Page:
My late father absolutely despised dragons. He never explained why—he just did. Anything that had dragons on in would be banished to the Realm of Garbage, unless it was a book in which case he’d just scribble out the offending dragon’s head. I wish I had asked him about this freaky trait…I’m sure it would have been an interesting tale. But that’s life—we’re so busy with our own daily trials that we don’t stop to take an interest in those of others. Yet another thing that I’m working on.
Despite growing up in a house that was dragon unfriendly, I simply love them. The idea of these magical creatures soaring through the sky just gives me goose bumps. This is why dragons reside in my mythical Valley of the Hornbills where my protagonist Anjeli gets to have all the fun while I sit at my laptop half the night.
Kinds of Asian dragons:
-The Horned Dragon is considered to be the mightiest.
-The Celestial Dragon supports the heavens and protects the Gods.
-The Earth Dragon rules all of the earth.
-The Spiritual Dragon controls the wind and rain.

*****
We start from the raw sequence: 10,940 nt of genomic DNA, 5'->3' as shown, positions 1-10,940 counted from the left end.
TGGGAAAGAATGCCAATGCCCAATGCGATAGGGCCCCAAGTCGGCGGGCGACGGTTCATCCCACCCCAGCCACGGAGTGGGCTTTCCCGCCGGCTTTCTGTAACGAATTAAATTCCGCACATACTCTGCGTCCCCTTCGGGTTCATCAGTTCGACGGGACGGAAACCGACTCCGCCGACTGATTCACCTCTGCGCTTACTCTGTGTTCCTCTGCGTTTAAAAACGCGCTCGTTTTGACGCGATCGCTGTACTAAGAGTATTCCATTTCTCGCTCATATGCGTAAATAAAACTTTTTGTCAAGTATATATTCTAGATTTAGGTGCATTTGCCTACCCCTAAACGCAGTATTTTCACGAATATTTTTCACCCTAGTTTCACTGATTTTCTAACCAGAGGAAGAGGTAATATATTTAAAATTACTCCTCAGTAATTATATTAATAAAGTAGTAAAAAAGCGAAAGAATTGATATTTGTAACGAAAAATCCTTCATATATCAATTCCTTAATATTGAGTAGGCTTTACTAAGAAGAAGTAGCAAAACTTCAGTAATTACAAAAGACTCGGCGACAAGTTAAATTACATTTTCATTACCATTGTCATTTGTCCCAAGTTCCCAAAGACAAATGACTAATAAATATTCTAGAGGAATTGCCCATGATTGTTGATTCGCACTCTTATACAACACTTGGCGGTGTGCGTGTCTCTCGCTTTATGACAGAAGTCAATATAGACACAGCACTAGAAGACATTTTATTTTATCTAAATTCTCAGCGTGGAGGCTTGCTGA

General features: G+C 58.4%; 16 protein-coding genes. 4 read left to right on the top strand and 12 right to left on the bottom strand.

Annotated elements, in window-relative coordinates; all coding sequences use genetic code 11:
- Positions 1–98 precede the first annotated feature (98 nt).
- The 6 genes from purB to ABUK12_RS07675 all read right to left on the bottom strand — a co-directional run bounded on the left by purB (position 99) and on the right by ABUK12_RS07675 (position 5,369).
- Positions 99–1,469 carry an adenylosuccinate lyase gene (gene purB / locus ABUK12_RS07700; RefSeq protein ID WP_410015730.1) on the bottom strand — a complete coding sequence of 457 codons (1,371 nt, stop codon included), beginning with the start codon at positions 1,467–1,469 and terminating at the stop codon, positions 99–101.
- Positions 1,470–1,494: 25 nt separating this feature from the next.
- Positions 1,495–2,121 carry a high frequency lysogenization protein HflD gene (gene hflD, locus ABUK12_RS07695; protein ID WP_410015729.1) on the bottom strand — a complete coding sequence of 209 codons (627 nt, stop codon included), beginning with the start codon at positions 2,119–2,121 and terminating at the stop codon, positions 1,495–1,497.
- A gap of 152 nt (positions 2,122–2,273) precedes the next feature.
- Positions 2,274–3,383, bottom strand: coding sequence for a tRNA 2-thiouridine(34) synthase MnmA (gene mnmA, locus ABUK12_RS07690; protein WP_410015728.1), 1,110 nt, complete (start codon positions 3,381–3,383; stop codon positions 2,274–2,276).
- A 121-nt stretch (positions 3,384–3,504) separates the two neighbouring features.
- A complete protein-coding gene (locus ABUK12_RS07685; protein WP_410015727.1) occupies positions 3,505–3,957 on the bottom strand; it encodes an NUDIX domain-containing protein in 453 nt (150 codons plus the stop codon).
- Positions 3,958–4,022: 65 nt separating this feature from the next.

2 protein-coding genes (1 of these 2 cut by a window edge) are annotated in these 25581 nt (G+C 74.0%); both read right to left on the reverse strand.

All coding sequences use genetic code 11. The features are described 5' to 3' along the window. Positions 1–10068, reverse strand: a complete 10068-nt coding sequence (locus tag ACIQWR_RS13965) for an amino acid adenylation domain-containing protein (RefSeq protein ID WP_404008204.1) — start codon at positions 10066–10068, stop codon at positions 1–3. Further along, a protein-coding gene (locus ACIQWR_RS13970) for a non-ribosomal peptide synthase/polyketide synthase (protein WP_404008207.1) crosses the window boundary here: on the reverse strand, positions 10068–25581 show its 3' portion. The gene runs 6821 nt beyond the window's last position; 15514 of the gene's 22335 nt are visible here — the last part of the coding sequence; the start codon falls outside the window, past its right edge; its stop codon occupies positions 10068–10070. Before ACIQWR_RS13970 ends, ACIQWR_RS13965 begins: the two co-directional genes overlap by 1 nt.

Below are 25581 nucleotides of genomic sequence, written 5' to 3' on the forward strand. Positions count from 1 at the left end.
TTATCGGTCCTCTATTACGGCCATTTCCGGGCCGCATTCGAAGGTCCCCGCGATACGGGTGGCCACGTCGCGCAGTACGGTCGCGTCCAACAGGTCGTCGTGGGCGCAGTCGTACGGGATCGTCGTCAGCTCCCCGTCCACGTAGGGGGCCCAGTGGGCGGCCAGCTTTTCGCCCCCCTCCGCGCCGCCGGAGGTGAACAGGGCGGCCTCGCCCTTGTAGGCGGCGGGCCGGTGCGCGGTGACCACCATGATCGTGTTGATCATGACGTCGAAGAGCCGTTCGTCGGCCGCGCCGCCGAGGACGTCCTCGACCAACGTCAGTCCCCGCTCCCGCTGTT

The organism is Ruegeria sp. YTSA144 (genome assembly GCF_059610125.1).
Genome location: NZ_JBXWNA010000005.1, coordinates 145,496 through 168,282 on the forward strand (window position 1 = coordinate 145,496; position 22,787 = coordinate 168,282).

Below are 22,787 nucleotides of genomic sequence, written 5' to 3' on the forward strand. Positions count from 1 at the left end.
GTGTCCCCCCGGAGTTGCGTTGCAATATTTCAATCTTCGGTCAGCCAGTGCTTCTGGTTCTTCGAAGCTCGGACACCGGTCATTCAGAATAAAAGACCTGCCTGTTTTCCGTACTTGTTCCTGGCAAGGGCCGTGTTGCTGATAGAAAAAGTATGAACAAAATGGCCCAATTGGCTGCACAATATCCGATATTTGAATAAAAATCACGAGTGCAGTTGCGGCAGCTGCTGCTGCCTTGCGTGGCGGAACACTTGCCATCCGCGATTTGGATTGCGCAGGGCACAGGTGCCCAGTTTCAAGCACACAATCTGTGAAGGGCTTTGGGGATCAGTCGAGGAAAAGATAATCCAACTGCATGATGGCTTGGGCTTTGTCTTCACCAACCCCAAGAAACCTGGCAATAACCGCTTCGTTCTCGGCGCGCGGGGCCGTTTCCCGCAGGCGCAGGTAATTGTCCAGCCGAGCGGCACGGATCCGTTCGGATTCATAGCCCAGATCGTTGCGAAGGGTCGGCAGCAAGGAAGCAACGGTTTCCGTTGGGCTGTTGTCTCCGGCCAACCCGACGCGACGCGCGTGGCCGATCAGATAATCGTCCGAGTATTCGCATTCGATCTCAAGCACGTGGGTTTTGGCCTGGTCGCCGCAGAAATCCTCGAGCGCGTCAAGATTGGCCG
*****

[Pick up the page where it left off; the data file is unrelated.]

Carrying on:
-The Treasure Dragon is the keeper of precious metals and gems.
-The Winged Dragon is the only dragon with wings.
-The Coiling Dragon dwells in the ocean.
-The Yellow Dragon is a hornless dragon known for its scholarly knowledge
(Source: Dragons in Asia, http://www.childrensmuseums.org/docs/DragonsInAsia.pdf)
The differences between European dragons and their Asian cousins are firstly their looks but also the fact that in Asia they are revered and loved while the poor European dragons were constantly being attacked by aspiring knights. Interestingly, for a mythical creature, the dragon has its roots in many different cultures across the world. How is it that almost every culture has its own version of dragons?
Dragon names throughout the planet:
Malaysian, Indonesian and Indian: naga
Chinese (Mandarin): lóng
Jewish (religious): Nachash Bare'ach
Read more about dragons on http://en.wikipedia.org/wiki/Dragon
I’m seriously starting to think that myths and legends made their way across the globe hitched to the noodle industry.